Filmography (as director)
- 101 Reykjavík (2000)
- The Sea (Icelandic: Hafið) (2002)
- A Little Trip to Heaven (2005)
- Jar City (Icelandic: Mýrin) (2006)
- White Night Wedding (Icelandic: Brúðguminn) (2008)
- Inhale (2010)
- Contraband (2012)
- The Deep (2012)
- 2 Guns (2013)
- The Missionary (TV pilot) (2013)
- Everest (2015)
- Trapped (Icelandic: Ófærð) (TV series - season 1 2015-2016, season 2 late 2018)
- The Oath (2016)
- Adrift (2018)
Filmography (as actor)
- Agnes (1995)
- Devil's Island (1996) as Baddi
- Angels of the Universe (2000) as Óli
- 101 Reykjavik (2000) as Þröstur
- No Such Thing (2001) as Dr. Artaud
- Me and Morrison (2001) as Askildsen
- Reykjavík-Rotterdam (2008) as Kristófer
- The Oath (2016) as Finnur
Awards and honors
|2000||Chicago International Film Festival||Gold Hugo||101 Reykjavík||Nominated||New Directors Competition|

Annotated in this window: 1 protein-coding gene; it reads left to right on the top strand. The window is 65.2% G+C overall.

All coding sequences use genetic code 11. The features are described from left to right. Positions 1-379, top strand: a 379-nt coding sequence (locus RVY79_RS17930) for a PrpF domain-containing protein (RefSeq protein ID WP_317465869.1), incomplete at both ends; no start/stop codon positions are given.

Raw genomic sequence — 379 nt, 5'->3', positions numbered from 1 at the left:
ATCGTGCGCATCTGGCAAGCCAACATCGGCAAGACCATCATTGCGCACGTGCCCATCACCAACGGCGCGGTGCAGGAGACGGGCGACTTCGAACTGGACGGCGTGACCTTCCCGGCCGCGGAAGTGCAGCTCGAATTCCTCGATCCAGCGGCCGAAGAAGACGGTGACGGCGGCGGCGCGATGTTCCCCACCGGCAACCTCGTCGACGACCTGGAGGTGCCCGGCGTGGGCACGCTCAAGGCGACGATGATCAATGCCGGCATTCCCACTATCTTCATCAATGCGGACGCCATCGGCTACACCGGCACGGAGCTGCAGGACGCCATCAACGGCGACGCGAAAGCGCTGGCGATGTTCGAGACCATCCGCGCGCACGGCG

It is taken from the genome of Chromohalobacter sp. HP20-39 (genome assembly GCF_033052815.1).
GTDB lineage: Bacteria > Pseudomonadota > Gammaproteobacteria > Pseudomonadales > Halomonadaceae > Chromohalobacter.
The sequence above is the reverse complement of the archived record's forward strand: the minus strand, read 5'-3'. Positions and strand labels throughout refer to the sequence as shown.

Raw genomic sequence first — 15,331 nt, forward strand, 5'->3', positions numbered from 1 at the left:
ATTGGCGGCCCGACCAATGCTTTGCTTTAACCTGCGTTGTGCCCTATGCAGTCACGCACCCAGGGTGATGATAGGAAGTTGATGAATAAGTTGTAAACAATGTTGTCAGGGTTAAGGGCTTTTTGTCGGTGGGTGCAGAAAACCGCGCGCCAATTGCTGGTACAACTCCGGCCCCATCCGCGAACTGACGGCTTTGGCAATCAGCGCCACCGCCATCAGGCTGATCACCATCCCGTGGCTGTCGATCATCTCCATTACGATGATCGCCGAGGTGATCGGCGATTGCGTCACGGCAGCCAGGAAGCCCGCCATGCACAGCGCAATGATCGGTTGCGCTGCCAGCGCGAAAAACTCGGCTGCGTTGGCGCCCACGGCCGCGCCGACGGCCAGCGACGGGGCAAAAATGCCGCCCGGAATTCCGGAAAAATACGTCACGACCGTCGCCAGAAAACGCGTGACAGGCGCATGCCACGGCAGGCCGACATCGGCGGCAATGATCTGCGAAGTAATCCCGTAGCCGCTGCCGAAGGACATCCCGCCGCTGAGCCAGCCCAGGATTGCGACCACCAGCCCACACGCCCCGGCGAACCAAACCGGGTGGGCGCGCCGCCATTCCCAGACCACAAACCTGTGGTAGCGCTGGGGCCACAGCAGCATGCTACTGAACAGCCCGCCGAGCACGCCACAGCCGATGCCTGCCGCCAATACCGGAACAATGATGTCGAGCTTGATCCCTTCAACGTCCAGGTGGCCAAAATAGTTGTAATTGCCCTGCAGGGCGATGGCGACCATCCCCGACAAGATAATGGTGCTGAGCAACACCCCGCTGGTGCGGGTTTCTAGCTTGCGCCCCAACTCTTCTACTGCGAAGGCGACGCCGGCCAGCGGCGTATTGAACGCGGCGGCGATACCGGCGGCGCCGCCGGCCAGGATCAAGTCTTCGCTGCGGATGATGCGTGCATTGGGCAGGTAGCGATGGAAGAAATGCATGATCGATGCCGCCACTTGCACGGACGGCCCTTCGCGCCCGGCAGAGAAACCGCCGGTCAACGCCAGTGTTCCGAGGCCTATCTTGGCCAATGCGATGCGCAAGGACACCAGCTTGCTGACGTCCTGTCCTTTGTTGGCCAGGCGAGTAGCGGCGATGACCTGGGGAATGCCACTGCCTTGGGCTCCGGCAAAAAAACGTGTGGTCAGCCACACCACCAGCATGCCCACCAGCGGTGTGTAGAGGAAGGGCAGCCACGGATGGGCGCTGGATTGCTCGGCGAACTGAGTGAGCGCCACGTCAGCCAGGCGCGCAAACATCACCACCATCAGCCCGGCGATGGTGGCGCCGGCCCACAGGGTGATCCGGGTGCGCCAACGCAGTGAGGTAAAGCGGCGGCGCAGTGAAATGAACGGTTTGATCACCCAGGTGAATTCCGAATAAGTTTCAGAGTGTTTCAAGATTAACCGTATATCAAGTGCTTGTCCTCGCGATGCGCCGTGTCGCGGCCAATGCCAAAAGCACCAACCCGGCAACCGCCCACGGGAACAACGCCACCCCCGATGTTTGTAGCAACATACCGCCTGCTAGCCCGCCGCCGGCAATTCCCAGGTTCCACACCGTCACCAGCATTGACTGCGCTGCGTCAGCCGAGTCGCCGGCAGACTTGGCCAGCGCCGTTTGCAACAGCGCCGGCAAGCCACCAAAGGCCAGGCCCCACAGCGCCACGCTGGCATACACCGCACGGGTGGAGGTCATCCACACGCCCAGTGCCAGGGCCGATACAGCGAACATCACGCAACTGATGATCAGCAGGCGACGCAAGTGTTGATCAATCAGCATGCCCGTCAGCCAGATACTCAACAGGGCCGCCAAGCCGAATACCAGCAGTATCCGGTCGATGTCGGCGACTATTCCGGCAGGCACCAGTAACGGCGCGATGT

|2000||Edda Awards||Best Supporting Actor||Englar Alheimsins||Nominated|
|2000||Edda Awards||Best Film||101 Reykjavík||Nominated||Shared with: Ingvar Þórðarson|
|2000||Edda Awards||Best Director||101 Reykjavík||Nominated|
|2000||Edda Awards||Best Screenplay||101 Reykjavík||Won|
|2000||European Film Awards||European Discovery of the Year||101 Reykjavík||Nominated|
|2000||Locarno International Film Festival||Golden Leopard||101 Reykjavík||Nominated|
|2000||Locarno International Film Festival||Youth Jury Award: Euro<26||101 Reykjavík||Won|
|2000||Lubeck Nordic Film Days||Prize of the Ecumenical Jury||101 Reykjavík||Won|